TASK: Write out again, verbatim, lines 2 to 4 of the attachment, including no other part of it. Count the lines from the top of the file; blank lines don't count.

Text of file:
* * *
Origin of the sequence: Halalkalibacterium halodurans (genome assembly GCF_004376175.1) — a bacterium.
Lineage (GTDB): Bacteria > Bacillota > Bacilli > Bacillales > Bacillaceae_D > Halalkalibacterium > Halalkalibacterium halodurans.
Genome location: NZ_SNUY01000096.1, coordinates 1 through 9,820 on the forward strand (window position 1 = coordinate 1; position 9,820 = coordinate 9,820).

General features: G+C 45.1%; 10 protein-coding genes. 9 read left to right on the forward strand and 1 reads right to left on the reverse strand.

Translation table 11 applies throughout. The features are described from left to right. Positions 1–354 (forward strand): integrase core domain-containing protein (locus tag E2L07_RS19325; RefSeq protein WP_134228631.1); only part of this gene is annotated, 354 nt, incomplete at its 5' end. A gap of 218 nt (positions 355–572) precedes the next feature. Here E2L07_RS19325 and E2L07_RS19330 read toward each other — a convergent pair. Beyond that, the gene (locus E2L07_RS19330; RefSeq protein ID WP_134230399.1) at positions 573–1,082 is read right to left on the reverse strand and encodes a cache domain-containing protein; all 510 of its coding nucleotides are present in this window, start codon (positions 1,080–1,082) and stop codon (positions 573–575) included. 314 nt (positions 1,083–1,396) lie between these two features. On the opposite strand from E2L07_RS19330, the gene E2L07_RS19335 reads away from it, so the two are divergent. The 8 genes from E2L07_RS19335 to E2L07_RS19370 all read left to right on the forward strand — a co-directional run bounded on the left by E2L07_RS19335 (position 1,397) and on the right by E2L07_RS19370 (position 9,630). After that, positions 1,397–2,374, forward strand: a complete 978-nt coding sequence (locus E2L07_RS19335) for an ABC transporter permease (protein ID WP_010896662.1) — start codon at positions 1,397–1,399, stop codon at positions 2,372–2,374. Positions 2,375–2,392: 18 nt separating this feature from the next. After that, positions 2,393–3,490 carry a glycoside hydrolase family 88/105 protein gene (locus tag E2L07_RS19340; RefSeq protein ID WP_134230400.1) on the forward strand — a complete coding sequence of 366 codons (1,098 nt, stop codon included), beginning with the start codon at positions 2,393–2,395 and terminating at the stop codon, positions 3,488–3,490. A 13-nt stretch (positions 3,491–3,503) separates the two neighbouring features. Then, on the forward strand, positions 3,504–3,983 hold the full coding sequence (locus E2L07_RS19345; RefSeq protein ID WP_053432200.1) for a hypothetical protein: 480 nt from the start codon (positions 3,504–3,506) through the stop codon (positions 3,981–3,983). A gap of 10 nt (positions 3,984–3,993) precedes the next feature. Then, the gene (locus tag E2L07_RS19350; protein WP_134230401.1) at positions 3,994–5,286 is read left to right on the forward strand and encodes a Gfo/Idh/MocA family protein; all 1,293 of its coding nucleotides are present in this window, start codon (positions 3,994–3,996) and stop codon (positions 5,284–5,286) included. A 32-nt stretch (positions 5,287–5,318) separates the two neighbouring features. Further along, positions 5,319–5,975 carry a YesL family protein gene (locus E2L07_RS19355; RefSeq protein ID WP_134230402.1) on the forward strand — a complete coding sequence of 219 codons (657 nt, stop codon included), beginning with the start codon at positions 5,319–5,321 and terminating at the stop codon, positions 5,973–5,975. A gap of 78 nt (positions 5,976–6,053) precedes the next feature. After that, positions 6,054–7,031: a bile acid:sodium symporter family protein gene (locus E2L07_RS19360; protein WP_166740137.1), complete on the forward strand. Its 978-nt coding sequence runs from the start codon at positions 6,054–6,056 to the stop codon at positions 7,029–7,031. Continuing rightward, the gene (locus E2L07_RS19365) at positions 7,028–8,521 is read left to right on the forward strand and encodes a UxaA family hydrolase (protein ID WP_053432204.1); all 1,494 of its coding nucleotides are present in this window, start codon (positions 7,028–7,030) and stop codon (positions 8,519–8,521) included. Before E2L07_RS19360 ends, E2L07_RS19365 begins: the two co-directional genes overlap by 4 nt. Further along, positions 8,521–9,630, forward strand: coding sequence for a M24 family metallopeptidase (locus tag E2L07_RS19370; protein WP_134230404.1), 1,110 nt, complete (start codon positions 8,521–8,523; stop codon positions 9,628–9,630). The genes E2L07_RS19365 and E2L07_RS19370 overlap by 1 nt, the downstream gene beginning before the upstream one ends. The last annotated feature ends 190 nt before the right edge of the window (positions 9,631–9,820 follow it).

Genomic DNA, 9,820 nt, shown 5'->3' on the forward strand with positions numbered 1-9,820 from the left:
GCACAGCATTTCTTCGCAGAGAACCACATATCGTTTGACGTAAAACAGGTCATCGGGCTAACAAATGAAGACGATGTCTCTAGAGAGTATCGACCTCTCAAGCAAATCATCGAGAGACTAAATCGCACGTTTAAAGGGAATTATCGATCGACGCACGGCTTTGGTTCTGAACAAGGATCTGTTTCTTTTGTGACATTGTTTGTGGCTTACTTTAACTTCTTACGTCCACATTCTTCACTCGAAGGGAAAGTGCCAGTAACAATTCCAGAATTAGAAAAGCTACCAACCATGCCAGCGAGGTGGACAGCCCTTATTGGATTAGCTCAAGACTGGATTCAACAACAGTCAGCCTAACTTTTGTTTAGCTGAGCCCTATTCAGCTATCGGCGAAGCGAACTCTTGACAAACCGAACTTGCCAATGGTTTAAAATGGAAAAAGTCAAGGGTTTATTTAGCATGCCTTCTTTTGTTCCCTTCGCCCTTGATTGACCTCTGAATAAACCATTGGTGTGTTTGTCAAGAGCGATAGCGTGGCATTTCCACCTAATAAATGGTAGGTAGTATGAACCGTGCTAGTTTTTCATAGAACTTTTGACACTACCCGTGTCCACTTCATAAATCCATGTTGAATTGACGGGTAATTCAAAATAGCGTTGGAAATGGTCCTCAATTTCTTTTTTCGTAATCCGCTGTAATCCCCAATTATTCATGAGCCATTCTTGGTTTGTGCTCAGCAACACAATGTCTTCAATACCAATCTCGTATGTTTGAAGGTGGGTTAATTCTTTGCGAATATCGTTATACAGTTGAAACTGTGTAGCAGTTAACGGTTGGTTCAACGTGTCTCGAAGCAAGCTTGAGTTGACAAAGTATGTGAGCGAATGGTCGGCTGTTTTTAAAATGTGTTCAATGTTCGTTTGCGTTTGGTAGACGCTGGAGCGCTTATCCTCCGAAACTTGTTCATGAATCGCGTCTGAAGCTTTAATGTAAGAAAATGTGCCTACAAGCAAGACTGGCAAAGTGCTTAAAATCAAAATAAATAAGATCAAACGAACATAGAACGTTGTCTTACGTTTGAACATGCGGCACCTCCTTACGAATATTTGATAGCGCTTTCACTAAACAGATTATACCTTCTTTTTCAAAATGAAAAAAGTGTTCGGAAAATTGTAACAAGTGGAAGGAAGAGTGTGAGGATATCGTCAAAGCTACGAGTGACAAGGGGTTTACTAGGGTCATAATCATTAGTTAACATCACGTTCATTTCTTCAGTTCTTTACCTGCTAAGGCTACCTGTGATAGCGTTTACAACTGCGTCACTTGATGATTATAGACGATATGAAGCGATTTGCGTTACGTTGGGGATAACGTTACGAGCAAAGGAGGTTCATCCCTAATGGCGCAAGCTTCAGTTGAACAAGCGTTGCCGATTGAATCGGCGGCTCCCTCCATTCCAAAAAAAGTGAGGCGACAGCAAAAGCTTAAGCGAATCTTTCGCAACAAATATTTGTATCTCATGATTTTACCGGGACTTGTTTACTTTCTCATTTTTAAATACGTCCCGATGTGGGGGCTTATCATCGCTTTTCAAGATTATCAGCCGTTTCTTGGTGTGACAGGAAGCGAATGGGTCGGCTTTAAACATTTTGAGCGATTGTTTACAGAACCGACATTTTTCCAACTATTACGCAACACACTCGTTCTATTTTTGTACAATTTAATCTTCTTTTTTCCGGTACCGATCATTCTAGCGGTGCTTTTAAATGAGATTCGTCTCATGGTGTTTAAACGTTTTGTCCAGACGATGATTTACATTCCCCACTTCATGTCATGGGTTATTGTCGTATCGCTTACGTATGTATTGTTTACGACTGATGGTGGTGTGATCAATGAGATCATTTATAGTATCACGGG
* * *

Lineage (GTDB): Bacteria > Bacillota > Bacilli > Bacillales > Bacillaceae_D > Halalkalibacterium > Halalkalibacterium halodurans.
Genome location: NZ_SNUY01000096.1, coordinates 1 through 9,820 on the forward strand (window position 1 = coordinate 1; position 9,820 = coordinate 9,820).

General features: G+C 45.1%; 10 protein-coding genes. 9 read left to right on the forward strand and 1 reads right to left on the reverse strand.